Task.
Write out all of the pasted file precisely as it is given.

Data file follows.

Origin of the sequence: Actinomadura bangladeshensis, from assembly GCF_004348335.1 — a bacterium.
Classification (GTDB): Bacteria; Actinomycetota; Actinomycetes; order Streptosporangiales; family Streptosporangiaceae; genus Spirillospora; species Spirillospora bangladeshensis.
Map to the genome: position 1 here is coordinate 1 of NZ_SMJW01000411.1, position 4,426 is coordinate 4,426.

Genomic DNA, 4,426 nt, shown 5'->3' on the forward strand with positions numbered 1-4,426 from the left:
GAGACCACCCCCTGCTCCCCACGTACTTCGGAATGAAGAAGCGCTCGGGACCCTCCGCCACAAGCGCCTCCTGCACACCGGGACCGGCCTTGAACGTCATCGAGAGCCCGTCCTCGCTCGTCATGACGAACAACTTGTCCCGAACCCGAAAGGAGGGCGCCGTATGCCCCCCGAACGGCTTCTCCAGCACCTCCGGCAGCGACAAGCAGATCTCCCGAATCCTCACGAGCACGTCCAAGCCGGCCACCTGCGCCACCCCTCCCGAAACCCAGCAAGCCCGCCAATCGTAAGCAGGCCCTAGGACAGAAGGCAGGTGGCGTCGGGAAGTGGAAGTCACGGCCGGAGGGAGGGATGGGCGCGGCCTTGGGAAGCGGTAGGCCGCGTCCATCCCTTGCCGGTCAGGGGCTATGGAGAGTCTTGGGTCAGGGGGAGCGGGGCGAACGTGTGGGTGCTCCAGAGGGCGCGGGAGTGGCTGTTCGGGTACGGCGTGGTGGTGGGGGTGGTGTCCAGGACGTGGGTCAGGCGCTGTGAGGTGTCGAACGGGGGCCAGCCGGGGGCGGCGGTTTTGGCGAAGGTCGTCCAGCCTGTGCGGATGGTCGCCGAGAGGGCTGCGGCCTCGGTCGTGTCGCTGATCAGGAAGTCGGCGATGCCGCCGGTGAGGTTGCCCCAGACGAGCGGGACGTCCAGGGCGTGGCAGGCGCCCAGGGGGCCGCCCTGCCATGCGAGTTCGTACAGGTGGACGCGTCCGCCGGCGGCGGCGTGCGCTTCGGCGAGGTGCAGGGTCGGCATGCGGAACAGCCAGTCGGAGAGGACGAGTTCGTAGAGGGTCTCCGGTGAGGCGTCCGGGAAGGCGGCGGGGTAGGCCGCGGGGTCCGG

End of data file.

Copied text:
Origin of the sequence: Actinomadura bangladeshensis, from assembly GCF_004348335.1 — a bacterium.
Classification (GTDB): Bacteria; Actinomycetota; Actinomycetes; order Streptosporangiales; family Streptosporangiaceae; genus Spirillospora; species Spirillospora bangladeshensis.
Map to the genome: position 1 here is coordinate 1 of NZ_SMJW01000411.1, position 4,426 is coordinate 4,426.

Genomic DNA, 4,426 nt, shown 5'->3' on the forward strand with positions numbered 1-4,426 from the left:
GAGACCACCCCCTGCTCCCCACGTACTTCGGAATGAAGAAGCGCTCGGGACCCTCCGCCACAAGCGCCTCCTGCACACCGGGACCGGCCTTGAACGTCATCGAGAGCCCGTCCTCGCTCGTCATGACGAACAACTTGTCCCGAACCCGAAAGGAGGGCGCCGTATGCCCCCCGAACGGCTTCTCCAGCACCTCCGGCAGCGACAAGCAGATCTCCCGAATCCTCACGAGCACGTCCAAGCCGGCCACCTGCGCCACCCCTCCCGAAACCCAGCAAGCCCGCCAATCGTAAGCAGGCCCTAGGACAGAAGGCAGGTGGCGTCGGGAAGTGGAAGTCACGGCCGGAGGGAGGGATGGGCGCGGCCTTGGGAAGCGGTAGGCCGCGTCCATCCCTTGCCGGTCAGGGGCTATGGAGAGTCTTGGGTCAGGGGGAGCGGGGCGAACGTGTGGGTGCTCCAGAGGGCGCGGGAGTGGCTGTTCGGGTACGGCGTGGTGGTGGGGGTGGTGTCCAGGACGTGGGTCAGGCGCTGTGAGGTGTCGAACGGGGGCCAGCCGGGGGCGGCGGTTTTGGCGAAGGTCGTCCAGCCTGTGCGGATGGTCGCCGAGAGGGCTGCGGCCTCGGTCGTGTCGCTGATCAGGAAGTCGGCGATGCCGCCGGTGAGGTTGCCCCAGACGAGCGGGACGTCCAGGGCGTGGCAGGCGCCCAGGGGGCCGCCCTGCCATGCGAGTTCGTACAGGTGGACGCGTCCGCCGGCGGCGGCGTGCGCTTCGGCGAGGTGCAGGGTCGGCATGCGGAACAGCCAGTCGGAGAGGACGAGTTCGTAGAGGGTCTCCGGTGAGGCGTCCGGGAAGGCGGCGGGGTAGGCCGCGGGGTCCGG